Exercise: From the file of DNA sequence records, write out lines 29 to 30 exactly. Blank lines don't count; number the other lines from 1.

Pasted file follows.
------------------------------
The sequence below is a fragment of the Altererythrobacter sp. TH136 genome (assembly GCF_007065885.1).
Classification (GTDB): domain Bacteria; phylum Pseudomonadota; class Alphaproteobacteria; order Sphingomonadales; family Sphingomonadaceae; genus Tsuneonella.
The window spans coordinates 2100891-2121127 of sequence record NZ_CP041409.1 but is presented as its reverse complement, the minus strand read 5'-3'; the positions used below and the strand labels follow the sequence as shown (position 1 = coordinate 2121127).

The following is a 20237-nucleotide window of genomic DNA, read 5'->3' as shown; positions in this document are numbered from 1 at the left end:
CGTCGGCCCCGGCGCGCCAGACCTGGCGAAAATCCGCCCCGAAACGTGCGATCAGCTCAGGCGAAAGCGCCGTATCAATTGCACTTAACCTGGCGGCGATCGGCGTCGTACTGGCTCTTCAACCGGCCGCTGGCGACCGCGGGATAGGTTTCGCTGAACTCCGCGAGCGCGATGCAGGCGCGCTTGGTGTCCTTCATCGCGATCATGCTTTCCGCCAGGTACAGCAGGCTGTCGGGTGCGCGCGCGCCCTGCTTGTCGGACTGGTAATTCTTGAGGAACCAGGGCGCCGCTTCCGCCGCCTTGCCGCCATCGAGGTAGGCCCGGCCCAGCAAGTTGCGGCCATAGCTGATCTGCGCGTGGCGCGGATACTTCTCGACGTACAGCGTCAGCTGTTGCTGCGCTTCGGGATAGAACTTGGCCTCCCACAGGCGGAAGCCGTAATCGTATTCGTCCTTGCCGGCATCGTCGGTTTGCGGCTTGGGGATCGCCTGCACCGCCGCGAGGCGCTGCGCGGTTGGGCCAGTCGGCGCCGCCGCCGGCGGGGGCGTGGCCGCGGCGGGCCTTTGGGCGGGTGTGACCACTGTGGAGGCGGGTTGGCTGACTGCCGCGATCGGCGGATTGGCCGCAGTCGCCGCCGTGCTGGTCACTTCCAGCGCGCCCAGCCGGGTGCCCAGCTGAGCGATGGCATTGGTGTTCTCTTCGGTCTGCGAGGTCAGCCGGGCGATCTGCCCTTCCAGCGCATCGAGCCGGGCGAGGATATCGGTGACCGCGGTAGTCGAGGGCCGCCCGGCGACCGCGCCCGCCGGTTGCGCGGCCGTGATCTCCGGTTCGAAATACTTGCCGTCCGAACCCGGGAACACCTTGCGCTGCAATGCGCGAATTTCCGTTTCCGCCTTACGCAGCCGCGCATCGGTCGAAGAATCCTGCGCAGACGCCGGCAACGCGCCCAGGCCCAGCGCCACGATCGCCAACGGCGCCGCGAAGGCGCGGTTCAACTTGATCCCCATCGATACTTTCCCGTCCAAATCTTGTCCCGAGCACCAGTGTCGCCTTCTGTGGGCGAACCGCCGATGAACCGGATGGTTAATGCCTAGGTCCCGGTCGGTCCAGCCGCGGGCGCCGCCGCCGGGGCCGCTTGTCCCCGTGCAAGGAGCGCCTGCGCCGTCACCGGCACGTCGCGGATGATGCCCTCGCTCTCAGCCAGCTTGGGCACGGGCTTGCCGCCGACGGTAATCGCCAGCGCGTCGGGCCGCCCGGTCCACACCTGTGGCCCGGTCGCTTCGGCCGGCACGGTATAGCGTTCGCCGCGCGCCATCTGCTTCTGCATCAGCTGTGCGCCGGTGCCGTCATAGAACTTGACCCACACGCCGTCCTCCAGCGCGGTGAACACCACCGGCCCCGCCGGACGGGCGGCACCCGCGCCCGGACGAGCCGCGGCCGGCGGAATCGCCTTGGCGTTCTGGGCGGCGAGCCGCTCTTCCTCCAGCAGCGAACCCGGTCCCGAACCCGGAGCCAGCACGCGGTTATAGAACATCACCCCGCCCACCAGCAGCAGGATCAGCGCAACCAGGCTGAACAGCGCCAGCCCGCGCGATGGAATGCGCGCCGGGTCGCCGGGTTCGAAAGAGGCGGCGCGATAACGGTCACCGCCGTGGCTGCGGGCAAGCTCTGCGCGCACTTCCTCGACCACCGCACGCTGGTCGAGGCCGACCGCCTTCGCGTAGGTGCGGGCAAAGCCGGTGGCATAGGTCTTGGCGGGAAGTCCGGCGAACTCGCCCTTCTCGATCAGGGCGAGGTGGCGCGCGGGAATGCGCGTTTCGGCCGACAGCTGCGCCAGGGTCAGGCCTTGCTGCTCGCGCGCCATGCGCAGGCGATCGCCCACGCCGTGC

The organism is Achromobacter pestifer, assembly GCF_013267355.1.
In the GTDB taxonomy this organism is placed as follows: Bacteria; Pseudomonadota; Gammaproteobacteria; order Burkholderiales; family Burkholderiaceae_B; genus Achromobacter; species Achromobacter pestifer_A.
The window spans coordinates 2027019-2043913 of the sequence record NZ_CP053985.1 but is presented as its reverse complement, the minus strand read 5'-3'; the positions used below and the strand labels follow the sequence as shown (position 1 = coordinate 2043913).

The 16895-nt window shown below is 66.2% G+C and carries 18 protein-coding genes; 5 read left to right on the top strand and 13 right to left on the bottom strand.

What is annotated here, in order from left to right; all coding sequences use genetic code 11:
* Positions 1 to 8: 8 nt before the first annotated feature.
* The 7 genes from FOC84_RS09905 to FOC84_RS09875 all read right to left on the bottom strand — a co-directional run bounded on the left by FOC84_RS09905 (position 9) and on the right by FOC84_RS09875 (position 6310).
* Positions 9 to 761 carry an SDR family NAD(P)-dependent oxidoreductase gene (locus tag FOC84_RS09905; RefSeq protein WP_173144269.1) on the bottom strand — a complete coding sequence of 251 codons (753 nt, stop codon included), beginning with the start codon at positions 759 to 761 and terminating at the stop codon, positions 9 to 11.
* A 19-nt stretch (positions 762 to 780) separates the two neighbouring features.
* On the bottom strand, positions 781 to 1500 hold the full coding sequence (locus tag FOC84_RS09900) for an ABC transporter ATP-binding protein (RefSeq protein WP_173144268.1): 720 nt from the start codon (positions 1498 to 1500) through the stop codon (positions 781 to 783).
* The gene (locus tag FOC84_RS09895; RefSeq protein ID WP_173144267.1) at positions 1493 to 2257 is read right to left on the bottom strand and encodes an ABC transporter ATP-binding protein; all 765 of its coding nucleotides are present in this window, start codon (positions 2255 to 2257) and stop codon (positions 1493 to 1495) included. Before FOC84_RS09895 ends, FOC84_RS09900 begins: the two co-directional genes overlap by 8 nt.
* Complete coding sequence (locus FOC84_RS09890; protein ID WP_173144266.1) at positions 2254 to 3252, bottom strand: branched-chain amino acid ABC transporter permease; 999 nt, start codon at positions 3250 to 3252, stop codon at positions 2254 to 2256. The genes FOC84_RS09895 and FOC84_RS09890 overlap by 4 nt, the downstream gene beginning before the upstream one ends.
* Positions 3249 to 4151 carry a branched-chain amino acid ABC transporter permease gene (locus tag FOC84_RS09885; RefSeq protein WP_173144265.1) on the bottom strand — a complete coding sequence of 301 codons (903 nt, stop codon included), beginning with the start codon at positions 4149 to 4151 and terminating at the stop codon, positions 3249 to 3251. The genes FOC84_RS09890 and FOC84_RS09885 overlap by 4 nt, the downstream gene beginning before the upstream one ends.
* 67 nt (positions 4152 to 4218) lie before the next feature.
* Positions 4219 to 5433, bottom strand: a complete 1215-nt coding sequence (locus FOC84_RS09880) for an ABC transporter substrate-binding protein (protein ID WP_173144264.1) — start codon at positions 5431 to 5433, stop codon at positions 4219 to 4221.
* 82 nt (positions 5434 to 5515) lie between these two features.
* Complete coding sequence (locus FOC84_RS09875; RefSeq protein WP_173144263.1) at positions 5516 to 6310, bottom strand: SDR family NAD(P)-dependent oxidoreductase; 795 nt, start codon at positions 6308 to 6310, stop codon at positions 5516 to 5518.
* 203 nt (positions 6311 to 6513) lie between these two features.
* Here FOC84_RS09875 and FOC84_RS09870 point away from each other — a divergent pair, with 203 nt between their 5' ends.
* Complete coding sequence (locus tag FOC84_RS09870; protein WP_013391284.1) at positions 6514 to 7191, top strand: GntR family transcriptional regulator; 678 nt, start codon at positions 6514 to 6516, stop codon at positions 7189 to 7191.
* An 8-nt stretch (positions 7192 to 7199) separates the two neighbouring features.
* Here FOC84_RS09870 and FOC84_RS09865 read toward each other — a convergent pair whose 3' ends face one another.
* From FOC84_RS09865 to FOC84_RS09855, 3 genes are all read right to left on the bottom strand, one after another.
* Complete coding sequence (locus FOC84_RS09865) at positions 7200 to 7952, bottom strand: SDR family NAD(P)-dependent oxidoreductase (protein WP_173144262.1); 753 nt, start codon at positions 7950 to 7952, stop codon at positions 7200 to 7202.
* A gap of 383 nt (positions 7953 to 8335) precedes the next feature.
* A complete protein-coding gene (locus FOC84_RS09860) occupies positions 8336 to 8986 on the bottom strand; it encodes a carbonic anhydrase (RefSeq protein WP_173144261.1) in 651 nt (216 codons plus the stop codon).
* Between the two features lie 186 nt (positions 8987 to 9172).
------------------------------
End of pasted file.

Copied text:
* Complete coding sequence (locus FOC84_RS09865) at positions 7200 to 7952, bottom strand: SDR family NAD(P)-dependent oxidoreductase (protein WP_173144262.1); 753 nt, start codon at positions 7950 to 7952, stop codon at positions 7200 to 7202.
* A gap of 383 nt (positions 7953 to 8335) precedes the next feature.